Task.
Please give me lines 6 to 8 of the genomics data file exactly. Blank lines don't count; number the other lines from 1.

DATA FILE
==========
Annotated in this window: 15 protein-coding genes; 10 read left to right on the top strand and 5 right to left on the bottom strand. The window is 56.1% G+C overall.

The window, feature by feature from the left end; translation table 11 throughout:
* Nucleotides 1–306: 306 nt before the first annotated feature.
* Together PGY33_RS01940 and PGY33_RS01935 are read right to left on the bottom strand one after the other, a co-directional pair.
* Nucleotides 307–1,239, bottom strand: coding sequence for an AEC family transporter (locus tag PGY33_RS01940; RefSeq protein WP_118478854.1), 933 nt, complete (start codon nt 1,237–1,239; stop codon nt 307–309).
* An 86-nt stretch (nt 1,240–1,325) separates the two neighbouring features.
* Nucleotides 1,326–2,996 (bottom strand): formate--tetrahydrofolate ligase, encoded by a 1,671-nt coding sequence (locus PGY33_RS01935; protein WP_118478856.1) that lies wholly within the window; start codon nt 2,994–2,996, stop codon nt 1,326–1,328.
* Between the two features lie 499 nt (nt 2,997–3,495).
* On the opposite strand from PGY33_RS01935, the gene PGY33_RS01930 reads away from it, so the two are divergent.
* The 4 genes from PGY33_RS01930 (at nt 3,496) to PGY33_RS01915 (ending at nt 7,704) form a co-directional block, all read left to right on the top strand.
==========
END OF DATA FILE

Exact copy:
* An 86-nt stretch (nt 1,240–1,325) separates the two neighbouring features.
* Nucleotides 1,326–2,996 (bottom strand): formate--tetrahydrofolate ligase, encoded by a 1,671-nt coding sequence (locus PGY33_RS01935; protein WP_118478856.1) that lies wholly within the window; start codon nt 2,994–2,996, stop codon nt 1,326–1,328.
* Between the two features lie 499 nt (nt 2,997–3,495).